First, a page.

Canadian Architect


Experiential Symbiosis

December 1, 2006
by Canadian Architect

STUDENT Philip Vandermey, University of Calgary

LOCATION Calgary, Alberta


This thesis of experiential symbiosis explores the potential of architecture, and produced three sensibilities with which to approach a form of architectural production that engages the human senses. The first focused on the development of a sensory atmosphere through material studies. The second focused on a new paradigm of architectural organization. And the third explored the potential of architecture to emerge from its context through an intensive mapping process. These three sensibilities were combined into a holistic design consciousness, one which is flexible enough to respond to changes through time.


The actual intervention needed to be a program that could test these ideas through design, and a wellness centre fit this purpose on two levels. Typically associated with exclusivity, the open-endedness of this program could be reinterpreted to be strategically inclusive. As well, the holistic nature of such a program has a great deal of potential to engage the senses of an embodied user. The actual program was to emerge in symbiosis with its site, essentially fusing the wellness centre with the city and extending the program beyond its normative bounds.


The site is located south of Calgary’s core, and exists between natural and urban realms on the edge of the Elbow River. Surrounding opportunities include 1st Street and 17th Avenue, two of Calgary’s few successful urban streets which contain many retail and restaurant amenities. It spans between the Stampede grounds, a city-scale event space, and the everyday activity spaces of a physical fitness centre, dance school, high school, and many other residential and commercial venues. The site is readily accessible by a light-rail commuter train, the river pathway system, and pedestrian networks. The two large-scale commuter roads that pass by either side of the site provided a major design challenge facing almost every contemporary city.


Word-based diagrams, photographs, and time-based activity intensity maps revealed implicit information about the site which informed the development of the project. The actual process avoided ocularcentric tools of design such as two-dimensional drawings, except in their ability to record more nuanced information about the site. Instead, material studies and physical models embodied tactile, interactive tools which shaped the development of an experiential field.


A series of experiential conditions were explored through material studies to enhance specific site qualities and their temporal, shifting states. Five conditions were developed through material artifice: capturing the colour and shape of light, dematerializing the edge, revealing movement and change, enhancing by taking away, and the imprinting of use and time.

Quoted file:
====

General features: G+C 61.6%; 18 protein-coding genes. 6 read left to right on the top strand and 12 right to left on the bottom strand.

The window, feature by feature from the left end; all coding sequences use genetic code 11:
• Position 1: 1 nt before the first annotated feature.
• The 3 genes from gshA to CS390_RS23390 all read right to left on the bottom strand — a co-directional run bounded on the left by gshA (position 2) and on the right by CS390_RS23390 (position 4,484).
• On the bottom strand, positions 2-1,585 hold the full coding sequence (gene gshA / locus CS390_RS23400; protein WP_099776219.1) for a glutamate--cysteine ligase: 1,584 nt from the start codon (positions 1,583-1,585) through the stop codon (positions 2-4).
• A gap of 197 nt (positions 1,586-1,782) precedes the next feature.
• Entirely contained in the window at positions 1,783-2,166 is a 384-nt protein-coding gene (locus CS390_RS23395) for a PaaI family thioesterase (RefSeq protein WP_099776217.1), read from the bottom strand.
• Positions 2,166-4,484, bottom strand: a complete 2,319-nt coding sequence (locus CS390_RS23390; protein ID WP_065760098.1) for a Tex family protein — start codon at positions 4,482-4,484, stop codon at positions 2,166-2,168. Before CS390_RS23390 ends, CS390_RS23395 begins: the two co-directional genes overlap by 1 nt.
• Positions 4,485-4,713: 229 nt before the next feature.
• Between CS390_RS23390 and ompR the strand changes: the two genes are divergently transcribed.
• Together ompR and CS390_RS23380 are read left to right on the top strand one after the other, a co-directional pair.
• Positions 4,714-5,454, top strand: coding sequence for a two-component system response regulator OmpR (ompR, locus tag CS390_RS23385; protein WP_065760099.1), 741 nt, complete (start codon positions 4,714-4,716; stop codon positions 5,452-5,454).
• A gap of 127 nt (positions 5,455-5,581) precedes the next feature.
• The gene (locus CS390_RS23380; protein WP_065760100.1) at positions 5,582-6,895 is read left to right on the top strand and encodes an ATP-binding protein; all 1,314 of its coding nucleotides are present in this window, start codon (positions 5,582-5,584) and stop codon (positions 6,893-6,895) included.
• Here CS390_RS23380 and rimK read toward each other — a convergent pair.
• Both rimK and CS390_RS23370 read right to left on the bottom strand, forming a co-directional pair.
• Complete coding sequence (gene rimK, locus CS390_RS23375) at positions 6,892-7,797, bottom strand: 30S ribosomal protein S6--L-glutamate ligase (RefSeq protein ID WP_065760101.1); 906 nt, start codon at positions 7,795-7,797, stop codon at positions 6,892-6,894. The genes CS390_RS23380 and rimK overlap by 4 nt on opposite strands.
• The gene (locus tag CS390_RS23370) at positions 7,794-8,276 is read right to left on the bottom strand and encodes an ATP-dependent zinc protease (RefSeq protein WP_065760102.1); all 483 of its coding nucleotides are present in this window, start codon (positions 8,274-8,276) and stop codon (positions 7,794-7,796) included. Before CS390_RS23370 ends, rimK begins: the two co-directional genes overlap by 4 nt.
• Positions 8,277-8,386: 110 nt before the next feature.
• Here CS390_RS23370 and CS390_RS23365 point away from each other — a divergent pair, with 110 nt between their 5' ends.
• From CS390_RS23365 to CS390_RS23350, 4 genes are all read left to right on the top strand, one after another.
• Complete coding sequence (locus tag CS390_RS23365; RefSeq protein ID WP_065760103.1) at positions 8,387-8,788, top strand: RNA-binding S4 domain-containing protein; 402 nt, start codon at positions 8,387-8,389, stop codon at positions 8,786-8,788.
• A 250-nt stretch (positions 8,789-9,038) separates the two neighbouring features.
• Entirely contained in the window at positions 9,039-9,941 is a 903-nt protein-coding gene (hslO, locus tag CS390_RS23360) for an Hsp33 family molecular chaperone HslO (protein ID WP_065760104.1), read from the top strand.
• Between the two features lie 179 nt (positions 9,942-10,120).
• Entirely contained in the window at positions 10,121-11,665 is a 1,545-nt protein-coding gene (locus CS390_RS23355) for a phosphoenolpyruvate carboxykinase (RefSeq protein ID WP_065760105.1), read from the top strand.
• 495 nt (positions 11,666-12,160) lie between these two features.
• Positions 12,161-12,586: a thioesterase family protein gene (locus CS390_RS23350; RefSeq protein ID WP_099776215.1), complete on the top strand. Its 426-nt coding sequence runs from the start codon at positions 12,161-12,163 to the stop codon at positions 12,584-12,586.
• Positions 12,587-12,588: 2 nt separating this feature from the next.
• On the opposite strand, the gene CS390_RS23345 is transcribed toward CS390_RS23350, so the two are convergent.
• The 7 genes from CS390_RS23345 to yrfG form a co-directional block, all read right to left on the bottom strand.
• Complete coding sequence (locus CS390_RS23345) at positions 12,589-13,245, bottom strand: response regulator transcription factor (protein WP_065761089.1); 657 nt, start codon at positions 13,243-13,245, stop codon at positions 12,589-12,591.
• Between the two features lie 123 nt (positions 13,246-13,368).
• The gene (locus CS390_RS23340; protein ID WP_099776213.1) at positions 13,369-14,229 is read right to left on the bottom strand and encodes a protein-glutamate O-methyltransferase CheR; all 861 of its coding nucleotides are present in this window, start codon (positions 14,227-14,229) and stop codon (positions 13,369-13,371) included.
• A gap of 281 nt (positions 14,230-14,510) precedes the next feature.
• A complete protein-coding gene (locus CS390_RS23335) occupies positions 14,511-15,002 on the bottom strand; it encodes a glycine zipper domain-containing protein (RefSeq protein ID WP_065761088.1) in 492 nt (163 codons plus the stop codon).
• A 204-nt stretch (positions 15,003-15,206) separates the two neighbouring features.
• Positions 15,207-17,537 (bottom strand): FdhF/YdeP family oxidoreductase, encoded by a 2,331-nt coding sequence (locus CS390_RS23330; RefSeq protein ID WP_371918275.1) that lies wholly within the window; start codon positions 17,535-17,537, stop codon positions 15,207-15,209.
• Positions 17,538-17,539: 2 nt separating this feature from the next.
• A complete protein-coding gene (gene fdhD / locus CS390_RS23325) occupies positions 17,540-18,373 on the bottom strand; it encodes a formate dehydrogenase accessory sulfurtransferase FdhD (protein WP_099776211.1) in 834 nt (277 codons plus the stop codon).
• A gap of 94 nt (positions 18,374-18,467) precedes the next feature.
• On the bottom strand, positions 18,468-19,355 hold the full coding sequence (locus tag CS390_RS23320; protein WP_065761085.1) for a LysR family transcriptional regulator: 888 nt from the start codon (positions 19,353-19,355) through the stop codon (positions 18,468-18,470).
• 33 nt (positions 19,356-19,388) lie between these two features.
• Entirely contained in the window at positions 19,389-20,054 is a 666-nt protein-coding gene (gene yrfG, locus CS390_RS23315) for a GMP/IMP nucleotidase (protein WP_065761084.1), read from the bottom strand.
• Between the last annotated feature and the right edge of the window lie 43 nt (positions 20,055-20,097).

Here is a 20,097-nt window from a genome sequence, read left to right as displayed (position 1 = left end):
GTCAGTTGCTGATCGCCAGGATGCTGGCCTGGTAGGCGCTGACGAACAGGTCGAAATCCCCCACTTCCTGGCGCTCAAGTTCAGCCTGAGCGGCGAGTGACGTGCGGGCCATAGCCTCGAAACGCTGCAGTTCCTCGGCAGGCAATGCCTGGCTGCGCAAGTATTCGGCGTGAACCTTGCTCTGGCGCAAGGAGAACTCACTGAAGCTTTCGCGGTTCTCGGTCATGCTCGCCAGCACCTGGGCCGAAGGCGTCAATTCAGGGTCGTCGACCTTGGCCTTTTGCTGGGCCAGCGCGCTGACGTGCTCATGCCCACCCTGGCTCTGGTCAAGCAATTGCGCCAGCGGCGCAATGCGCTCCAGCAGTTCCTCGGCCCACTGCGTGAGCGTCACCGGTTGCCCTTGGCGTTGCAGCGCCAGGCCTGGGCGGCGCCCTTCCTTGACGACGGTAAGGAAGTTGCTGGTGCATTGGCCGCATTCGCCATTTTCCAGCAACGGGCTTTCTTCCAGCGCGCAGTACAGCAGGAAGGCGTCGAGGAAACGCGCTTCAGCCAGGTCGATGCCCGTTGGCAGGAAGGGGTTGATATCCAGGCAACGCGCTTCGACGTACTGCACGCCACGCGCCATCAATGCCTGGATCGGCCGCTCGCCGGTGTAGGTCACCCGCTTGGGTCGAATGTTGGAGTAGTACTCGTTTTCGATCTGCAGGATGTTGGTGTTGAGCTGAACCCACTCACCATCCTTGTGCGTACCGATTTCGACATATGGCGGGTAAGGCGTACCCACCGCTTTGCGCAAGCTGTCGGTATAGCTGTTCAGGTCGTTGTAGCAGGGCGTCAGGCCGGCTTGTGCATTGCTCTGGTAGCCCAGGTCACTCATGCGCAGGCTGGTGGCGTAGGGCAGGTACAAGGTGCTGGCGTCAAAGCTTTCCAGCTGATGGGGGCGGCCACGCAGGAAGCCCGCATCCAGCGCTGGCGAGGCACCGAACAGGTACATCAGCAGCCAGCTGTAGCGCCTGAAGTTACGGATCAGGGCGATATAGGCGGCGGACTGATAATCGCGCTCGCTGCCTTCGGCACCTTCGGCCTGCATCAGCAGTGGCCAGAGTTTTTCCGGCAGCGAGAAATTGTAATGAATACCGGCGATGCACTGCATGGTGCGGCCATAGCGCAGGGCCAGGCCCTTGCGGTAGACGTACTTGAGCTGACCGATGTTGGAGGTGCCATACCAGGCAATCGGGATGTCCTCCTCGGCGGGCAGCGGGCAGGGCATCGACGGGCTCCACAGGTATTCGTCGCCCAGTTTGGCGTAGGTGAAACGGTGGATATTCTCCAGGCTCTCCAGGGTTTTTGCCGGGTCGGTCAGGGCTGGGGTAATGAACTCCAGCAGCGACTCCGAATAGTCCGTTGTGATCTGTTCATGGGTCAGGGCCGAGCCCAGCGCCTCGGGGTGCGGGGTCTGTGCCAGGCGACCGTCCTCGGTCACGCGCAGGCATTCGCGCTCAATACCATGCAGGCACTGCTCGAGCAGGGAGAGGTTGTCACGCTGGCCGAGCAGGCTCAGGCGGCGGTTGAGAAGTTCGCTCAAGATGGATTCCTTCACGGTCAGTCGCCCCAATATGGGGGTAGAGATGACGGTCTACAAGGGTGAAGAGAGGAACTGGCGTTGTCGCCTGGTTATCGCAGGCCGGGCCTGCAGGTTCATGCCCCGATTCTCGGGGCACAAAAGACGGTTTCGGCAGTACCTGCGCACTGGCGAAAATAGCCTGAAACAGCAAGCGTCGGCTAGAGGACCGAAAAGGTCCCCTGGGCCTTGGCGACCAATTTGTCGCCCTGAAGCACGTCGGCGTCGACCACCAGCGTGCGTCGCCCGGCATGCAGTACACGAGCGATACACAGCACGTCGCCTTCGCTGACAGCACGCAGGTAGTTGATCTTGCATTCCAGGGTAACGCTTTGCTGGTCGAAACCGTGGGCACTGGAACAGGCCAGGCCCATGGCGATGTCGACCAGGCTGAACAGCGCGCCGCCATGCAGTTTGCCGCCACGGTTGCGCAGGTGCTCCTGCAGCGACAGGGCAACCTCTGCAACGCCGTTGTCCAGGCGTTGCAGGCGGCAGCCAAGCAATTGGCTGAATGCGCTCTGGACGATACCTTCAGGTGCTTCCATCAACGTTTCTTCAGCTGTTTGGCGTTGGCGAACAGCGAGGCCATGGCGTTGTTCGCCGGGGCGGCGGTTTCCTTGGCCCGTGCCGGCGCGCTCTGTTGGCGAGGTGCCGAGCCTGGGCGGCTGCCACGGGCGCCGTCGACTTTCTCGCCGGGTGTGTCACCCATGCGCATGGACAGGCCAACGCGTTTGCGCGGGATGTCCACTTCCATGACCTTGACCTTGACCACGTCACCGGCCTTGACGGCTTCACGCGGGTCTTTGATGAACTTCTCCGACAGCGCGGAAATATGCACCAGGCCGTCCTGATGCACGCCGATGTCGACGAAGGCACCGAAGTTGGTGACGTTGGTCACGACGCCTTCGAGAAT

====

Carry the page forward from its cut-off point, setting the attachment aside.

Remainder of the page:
Several amenities were injected into the site to create a strategic interplay between surrounding programs. The idea was to create an extended community-based wellness centre which would reach into pedestrian and pathway systems while engaging existing facilities, interest groups and activities in dialogue. For example: a library amenity was injected to contrast the physical fitness amenity across the river; a variety of retail and restaurant spaces were provided to extend the qualities of 17th Avenue through the site; event spaces were provided to allow the extension of large-scale gatherings beyond the gates of the Stampede; and, the river was developed aggressively as an essentially open “spa,” a water amenity appropriable by all.


In order to formally organize the material studies, the capacity of three elements to shape space and atmosphere were studied. First, a continuous ground was explored as an essential element of connection. Second, a long-span container was explored with regards to an essential quality of shelter, simultaneously conditioning experience and releasing space. The concept of the object as an element in space, providing essential services and subdividing the large contained space, was the third study. These three elements were developed through site observations of existing spatial types. Adding a project of this scale would relate to the existing built fabric, eroding its edges, providing a high level of transparency and translucency, as well as subdividing the larger space into smaller semi-defined spaces that would allow the project to remain sensitive to human scale.

Sweetapple: The theory behind this thesis is less important than the beautiful result. There is a delight in the simplicity of a formal study dealing with the “ground” and the “container” above. This is expressed best through well designed sections.

Teeple: The simple volumes and surfaces of the centre feather the land into the river creating a pleasure zone that has the quality of a quiet eddy in the river.

Canadian Architect

Canadian Architect

Canadian Architect is a magazine for architects and related professionals practicing in Canada. Canada's only monthly design publication, Canadian Architect has been in continuous publication since 1955.
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